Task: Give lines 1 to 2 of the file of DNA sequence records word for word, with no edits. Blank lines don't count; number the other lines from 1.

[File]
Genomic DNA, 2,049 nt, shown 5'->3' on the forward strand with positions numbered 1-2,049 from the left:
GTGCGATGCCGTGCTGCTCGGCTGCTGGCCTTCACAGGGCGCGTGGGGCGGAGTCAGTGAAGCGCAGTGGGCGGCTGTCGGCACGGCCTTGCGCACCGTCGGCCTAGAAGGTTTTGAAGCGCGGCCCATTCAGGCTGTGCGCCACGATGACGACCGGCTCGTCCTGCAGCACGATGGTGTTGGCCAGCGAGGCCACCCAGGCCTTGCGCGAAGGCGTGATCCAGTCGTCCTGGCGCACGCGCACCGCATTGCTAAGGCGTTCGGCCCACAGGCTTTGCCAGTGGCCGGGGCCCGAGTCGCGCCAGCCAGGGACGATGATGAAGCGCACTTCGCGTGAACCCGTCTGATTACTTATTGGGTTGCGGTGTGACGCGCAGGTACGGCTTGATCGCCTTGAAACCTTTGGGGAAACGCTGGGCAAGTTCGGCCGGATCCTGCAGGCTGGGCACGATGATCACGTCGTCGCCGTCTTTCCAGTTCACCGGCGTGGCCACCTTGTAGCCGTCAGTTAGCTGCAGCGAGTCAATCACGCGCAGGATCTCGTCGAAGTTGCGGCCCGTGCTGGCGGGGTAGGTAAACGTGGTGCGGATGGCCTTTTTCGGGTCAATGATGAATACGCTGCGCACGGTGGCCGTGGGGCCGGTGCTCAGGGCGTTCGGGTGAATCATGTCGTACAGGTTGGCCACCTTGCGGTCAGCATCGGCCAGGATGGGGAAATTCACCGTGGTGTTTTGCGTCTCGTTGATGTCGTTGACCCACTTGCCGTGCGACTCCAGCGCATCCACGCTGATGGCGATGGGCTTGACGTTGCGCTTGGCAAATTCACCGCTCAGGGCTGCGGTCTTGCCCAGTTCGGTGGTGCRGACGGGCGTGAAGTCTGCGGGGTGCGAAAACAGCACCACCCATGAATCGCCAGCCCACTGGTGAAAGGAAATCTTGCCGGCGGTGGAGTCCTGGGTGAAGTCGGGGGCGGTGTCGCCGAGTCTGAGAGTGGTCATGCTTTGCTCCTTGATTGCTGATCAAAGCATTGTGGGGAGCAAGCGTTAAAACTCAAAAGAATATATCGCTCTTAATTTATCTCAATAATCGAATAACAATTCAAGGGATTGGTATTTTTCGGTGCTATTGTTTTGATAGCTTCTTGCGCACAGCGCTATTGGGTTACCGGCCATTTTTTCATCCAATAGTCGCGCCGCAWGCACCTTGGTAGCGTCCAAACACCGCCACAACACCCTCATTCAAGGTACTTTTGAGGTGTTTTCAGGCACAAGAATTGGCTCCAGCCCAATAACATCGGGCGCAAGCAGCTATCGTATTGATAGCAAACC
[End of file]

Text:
Genomic DNA, 2,049 nt, shown 5'->3' on the forward strand with positions numbered 1-2,049 from the left:
GTGCGATGCCGTGCTGCTCGGCTGCTGGCCTTCACAGGGCGCGTGGGGCGGAGTCAGTGAAGCGCAGTGGGCGGCTGTCGGCACGGCCTTGCGCACCGTCGGCCTAGAAGGTTTTGAAGCGCGGCCCATTCAGGCTGTGCGCCACGATGACGACCGGCTCGTCCTGCAGCACGATGGTGTTGGCCAGCGAGGCCACCCAGGCCTTGCGCGAAGGCGTGATCCAGTCGTCCTGGCGCACGCGCACCGCATTGCTAAGGCGTTCGGCCCACAGGCTTTGCCAGTGGCCGGGGCCCGAGTCGCGCCAGCCAGGGACGATGATGAAGCGCACTTCGCGTGAACCCGTCTGATTACTTATTGGGTTGCGGTGTGACGCGCAGGTACGGCTTGATCGCCTTGAAACCTTTGGGGAAACGCTGGGCAAGTTCGGCCGGATCCTGCAGGCTGGGCACGATGATCACGTCGTCGCCGTCTTTCCAGTTCACCGGCGTGGCCACCTTGTAGCCGTCAGTTAGCTGCAGCGAGTCAATCACGCGCAGGATCTCGTCGAAGTTGCGGCCCGTGCTGGCGGGGTAGGTAAACGTGGTGCGGATGGCCTTTTTCGGGTCAATGATGAATACGCTGCGCACGGTGGCCGTGGGGCCGGTGCTCAGGGCGTTCGGGTGAATCATGTCGTACAGGTTGGCCACCTTGCGGTCAGCATCGGCCAGGATGGGGAAATTCACCGTGGTGTTTTGCGTCTCGTTGATGTCGTTGACCCACTTGCCGTGCGACTCCAGCGCATCCACGCTGATGGCGATGGGCTTGACGTTGCGCTTGGCAAATTCACCGCTCAGGGCTGCGGTCTTGCCCAGTTCGGTGGTGCRGACGGGCGTGAAGTCTGCGGGGTGCGAAAACAGCACCACCCATGAATCGCCAGCCCACTGGTGAAAGGAAATCTTGCCGGCGGTGGAGTCCTGGGTGAAGTCGGGGGCGGTGTCGCCGAGTCTGAGAGTGGTCATGCTTTGCTCCTTGATTGCTGATCAAAGCATTGTGGGGAGCAAGCGTTAAAACTCAAAAGAATATATCGCTCTTAATTTATCTCAATAATCGAATAACAATTCAAGGGATTGGTATTTTTCGGTGCTATTGTTTTGATAGCTTCTTGCGCACAGCGCTATTGGGTTACCGGCCATTTTTTCATCCAATAGTCGCGCCGCAWGCACCTTGGTAGCGTCCAAACACCGCCACAACACCCTCATTCAAGGTACTTTTGAGGTGTTTTCAGGCACAAGAATTGGCTCCAGCCCAATAACATCGGGCGCAAGCAGCTATCGTATTGATAGCAAACC